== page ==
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January 05, 2023

Schedule AWS Lambda Invocations With EventBridge and AWS CDK

Table of contents

AWS Lambda is great for running jobs that do not require a server running 24/7. A Lambda function can be invoked by events, other AWS services, the AWS CLI, and much more, making it incredibly versatile and easy to integrate with.

A common use case for Lambda is needing to run a function every x period of time. For example, supposed we want to scrape a website every 24 hours for new content, we can schedule a Lambda function to do exactly that using AWS EventBridge Rules.

In this tutorial, we'll use AWS CDK to define a simple Lambda function that will be invoked every 5 minutes by an AWS EventBridge Rule.

This tutorial is for AWS/AWS CDK beginners/intermediates.


  1. An AWS account
  2. Have the AWS CDK CLI installed and configured. Follow these setup instructions from AWS.
  3. A basic understanding of CDK Stacks and Constructs.

Project Setup + Follow-Along Repository

First, we need to setup a CDK project.

cdk init
npm install @aws-cdk/aws-events-targets @aws-cdk/aws-events @aws-cdk/aws-lambda
rm -rf test/
mkdir lib/lambda-code && touch lib/lambda-code/code.js
mkdir lib/constructs && cd lib/constructs \
 && touch lambda-construct.ts event-construct.ts

The above commands will initialize a new CDK project in the PROJECT_NAME directory and add a few files we will be using to write our Lambda and Event constructs and Lambda code.

I have created a public GitHub repository with all of the code we will be writing here so that you can clone it or follow along.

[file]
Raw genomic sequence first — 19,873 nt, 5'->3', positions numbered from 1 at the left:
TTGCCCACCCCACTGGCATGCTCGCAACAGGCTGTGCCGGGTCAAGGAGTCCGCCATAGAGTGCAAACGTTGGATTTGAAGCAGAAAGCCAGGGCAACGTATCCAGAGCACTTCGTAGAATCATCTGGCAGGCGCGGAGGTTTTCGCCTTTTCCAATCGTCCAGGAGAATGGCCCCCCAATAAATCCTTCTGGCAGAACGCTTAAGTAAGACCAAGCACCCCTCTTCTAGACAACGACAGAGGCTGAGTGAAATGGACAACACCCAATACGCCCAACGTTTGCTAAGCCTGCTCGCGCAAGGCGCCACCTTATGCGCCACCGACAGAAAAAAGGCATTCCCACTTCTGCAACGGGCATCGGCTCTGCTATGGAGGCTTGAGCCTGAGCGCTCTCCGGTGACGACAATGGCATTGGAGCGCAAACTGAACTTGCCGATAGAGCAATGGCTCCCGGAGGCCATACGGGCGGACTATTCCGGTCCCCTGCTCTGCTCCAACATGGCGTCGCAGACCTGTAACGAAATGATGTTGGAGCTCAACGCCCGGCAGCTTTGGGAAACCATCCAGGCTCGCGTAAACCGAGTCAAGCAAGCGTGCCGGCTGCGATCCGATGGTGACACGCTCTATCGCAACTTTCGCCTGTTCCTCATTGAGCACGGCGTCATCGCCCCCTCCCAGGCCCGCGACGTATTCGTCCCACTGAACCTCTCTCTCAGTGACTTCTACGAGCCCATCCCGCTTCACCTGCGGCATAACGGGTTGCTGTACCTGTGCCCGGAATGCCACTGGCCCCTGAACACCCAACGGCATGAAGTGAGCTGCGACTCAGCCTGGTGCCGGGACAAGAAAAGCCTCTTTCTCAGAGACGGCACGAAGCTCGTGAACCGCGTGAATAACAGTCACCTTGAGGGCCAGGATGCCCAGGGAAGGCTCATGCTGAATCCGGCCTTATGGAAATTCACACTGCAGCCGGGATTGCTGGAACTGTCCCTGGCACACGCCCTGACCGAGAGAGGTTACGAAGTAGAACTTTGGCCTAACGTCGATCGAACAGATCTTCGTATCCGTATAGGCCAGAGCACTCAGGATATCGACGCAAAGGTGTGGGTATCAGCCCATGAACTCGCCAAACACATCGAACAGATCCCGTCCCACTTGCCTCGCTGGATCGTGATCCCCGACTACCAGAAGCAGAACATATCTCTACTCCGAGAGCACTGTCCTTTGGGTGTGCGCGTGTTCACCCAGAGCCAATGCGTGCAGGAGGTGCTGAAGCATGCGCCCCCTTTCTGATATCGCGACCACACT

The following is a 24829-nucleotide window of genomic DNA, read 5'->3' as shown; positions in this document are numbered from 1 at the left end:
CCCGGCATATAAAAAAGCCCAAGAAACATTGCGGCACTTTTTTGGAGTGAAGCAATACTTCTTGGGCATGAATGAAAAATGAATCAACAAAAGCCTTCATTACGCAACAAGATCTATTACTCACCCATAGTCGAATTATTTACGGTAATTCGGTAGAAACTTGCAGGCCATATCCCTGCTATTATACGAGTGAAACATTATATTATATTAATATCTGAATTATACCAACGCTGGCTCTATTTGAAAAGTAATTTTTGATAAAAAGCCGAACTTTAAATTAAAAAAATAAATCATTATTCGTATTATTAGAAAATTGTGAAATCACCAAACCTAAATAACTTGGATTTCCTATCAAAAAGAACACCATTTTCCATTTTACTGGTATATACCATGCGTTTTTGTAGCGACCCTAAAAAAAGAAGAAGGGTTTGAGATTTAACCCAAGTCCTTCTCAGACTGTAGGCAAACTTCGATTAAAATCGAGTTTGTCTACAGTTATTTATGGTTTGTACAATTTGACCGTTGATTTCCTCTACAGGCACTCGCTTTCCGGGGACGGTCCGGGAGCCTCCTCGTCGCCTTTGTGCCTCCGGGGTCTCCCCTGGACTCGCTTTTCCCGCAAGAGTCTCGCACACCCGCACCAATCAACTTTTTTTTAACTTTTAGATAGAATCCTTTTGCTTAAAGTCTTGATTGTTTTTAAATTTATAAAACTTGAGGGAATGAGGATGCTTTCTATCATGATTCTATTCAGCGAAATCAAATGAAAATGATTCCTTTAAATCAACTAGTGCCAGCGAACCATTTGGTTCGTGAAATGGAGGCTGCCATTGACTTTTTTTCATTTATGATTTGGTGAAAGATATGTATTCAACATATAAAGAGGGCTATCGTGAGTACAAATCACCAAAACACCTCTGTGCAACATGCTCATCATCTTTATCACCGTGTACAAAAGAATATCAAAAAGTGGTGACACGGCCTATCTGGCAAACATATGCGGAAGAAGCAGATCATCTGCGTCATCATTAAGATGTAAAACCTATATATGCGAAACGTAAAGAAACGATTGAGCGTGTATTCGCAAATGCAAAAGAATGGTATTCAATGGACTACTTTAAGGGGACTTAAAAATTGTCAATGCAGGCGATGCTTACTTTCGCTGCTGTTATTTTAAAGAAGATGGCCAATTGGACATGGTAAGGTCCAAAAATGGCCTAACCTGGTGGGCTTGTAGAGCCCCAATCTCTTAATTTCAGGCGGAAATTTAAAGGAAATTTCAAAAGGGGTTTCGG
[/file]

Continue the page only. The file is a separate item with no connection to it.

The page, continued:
GitHub repository

Creating a Simple Lambda Function

Let's define our Lambda function code in code.js:

exports.handler = async function (event) {
  console.log("request:", JSON.stringify(event, undefined, 2));
  return {
    statusCode: 200,
    headers: { "Content-Type": "text/plain" },
    body: "Hello World",

This handler simply logs the event that the function receives and then returns a 'Hello World' message.

Now, let's define the Lambda function that will use this code in lambda-construct.ts.

import * as cdk from "@aws-cdk/core";
import * as lambda from "@aws-cdk/aws-lambda";
import { Construct } from "./constructs";

export class SimpleLambdaConstruct extends cdk.Construct {
  public readonly lambda: lambda.Function;

  constructor(scope: Construct, id: string) {
    super(scope, id);
    this.lambda = new lambda.Function(this, "lambdaFunction", {
      runtime: lambda.Runtime.NODEJS_14_X,
      code: lambda.Code.fromAsset("lib/lambda-code"),
      handler: "code.handler",

The above code creates a new CDK Construct that contains our Lambda function. In the class constructor, we create a new Lambda function that simple prints 'Hello World' on every invocation. The SimpleLambdaConstruct class exposes the Lambda function to the outside world in the class variable this.lambda.

Creating an AWS EventBridge Rule and Integrating Lambda

Now, let's implement our Event Rule Construct in event-rule.ts.

import { Construct } from "@aws-cdk/core";